Winnipeg Free Press - PRINT EDITION

SNAFU rugby tournament an August tradition — and there's no telling what goes on

It's just the normal noises out there

  • Print

GREGORIO BORGIA / THE ASSOCIATED PRESS FILES Enlarge Image

For the Manitoba rugby community, the August long weekend is traditionally the most wonderful time of the year. Hundreds from at home and abroad descend upon Maple Grove Rugby Park for a semi-serious and very social rugby tournament called SNAFU.

SNAFU -- or Situation Normal All Fouled Up, if you want the G-rated version of the acronym -- is a three-day tournament in its 44th year. Run by the Winnipeg Saracens Rugby Football Club, SNAFU is the one time where all of Rugby Manitoba's 10 clubs shed their team colours and come together for a rip-roaring party.

Despite Maple Grove's relative seclusion in the south end of the city -- it's surrounded by forests, the Red River and the Trans-Canada Highway -- legends of SNAFU have leaked to the general public. Some of them are so far-fetched they couldn't possibly be true. I mean, a naked rugby game played at midnight once per year... seriously?

"I say to all my girlfriends at work, 'Oh, you should come! At midnight, people come -- I'm not advertising this at all -- take off their clothes and play some rugby!' And they're like, 'Do you?' " said Patti Fraser, laughing.

She admits she will do the sibling check -- if neither her brother, Colin, nor her sister, Kairsti, are playing, then she will strip down for the scrimmage, too.

With as many as 100 people running around in the buck, glowing little white dots on the horizon are as much as many will ever see from the clubhouse uphill.

"I'm not going to play, I'm only a spectator," said Brenna McNulty, a member of the Assassins Rugby Football Club. "I'm actually, like afraid of what's going to happen if I were to play naked rugby -- a finger could slip!"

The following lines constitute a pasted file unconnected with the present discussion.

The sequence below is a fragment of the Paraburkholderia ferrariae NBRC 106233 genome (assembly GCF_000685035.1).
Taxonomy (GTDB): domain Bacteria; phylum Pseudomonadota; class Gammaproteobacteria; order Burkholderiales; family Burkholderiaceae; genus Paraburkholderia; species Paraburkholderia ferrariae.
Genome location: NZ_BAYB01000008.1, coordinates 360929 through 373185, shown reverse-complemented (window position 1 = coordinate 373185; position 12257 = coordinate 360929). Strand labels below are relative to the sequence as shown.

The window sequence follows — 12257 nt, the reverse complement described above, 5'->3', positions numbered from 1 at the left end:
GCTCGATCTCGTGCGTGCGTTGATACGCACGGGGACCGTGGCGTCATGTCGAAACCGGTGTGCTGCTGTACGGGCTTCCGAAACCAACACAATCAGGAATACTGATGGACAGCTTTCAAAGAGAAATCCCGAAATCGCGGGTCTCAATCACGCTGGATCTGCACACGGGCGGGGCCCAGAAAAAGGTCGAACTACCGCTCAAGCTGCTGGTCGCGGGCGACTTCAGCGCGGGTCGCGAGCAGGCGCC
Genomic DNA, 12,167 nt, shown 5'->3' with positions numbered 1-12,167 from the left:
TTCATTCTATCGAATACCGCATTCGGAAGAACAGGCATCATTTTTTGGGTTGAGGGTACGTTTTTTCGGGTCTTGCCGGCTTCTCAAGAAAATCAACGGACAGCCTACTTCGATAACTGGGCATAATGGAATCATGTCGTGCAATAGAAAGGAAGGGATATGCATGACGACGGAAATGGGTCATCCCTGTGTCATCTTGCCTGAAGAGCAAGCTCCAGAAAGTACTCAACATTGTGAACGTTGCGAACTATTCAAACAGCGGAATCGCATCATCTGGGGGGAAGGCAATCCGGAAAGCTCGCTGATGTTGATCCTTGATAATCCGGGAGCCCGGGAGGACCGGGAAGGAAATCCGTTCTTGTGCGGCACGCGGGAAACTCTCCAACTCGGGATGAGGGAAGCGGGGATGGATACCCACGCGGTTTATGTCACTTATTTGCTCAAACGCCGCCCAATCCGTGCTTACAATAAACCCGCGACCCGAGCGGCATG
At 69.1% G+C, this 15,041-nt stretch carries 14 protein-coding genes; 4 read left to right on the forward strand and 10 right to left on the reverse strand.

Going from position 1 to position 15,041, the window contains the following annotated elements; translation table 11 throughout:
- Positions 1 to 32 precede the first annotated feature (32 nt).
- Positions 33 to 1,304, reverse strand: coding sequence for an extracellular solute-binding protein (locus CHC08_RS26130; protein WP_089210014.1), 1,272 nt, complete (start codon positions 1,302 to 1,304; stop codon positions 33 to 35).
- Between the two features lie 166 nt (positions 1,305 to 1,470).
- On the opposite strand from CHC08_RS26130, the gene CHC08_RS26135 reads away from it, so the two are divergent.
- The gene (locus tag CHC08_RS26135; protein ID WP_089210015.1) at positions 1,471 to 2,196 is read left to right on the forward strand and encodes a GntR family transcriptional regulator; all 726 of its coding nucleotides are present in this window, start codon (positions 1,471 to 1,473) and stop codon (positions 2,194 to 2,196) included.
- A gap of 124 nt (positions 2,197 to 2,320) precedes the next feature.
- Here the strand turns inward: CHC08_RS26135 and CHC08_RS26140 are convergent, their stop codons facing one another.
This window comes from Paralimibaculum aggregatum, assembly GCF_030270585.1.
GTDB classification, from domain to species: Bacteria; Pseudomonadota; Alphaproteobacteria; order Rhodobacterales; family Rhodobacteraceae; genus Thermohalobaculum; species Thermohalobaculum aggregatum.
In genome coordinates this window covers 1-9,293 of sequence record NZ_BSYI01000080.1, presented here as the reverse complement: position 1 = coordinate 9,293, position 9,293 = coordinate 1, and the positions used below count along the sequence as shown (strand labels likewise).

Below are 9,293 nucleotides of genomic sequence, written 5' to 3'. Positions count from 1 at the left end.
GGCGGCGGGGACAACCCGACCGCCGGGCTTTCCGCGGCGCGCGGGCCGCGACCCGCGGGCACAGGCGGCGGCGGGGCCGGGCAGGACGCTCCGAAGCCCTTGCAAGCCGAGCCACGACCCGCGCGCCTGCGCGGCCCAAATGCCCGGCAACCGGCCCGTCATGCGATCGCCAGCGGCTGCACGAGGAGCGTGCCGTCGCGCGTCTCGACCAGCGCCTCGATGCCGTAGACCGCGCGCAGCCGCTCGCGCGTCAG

Other specifics of SNAFU remain unconfirmed, like what exactly happens on the Friday night. Saracens club president Colin Fraser calls it "entertainment night" (with air quotes), but won't explain further. He said something about the first and second rules of his club...

During the day on Saturday and Sunday, anywhere from 150-250 men and women usually compete in games with seven per side and 15 per side (the numbers fluctuate constantly, depending on weather and whether people feel like playing). There used to be cash prizes for winners, but the prizes have been relegated to bragging rights.

Saracen Dave Wilson, 54, is going on his 35th SNAFU. When he served in the military for 24 years, taking various jobs in the air force, army and navy, he moved around a lot. But he always planned his holidays around August long so that he could come home to his family for SNAFU.

"It was important to my family; both my boys grew up at the park here. One's 25 now, one's 22. I played rugby my whole life and this is where they grew up playing. There used to actually be a play structure over there," Wilson motions to the sandy volleyball courts where Super Spikers now unwind.

As for the tournament's name, Wilson thinks SNAFU is very appropriate. But although the tournament has earned a rowdy reputation, its participants are extremely warm and inviting, said Wilson.

"There's always going to be a place for you at the park here, whether you're playing or coaching or lending a hand. There's a place for you and your family out here," said Wilson, who plans to lace up his cleats once again this weekend.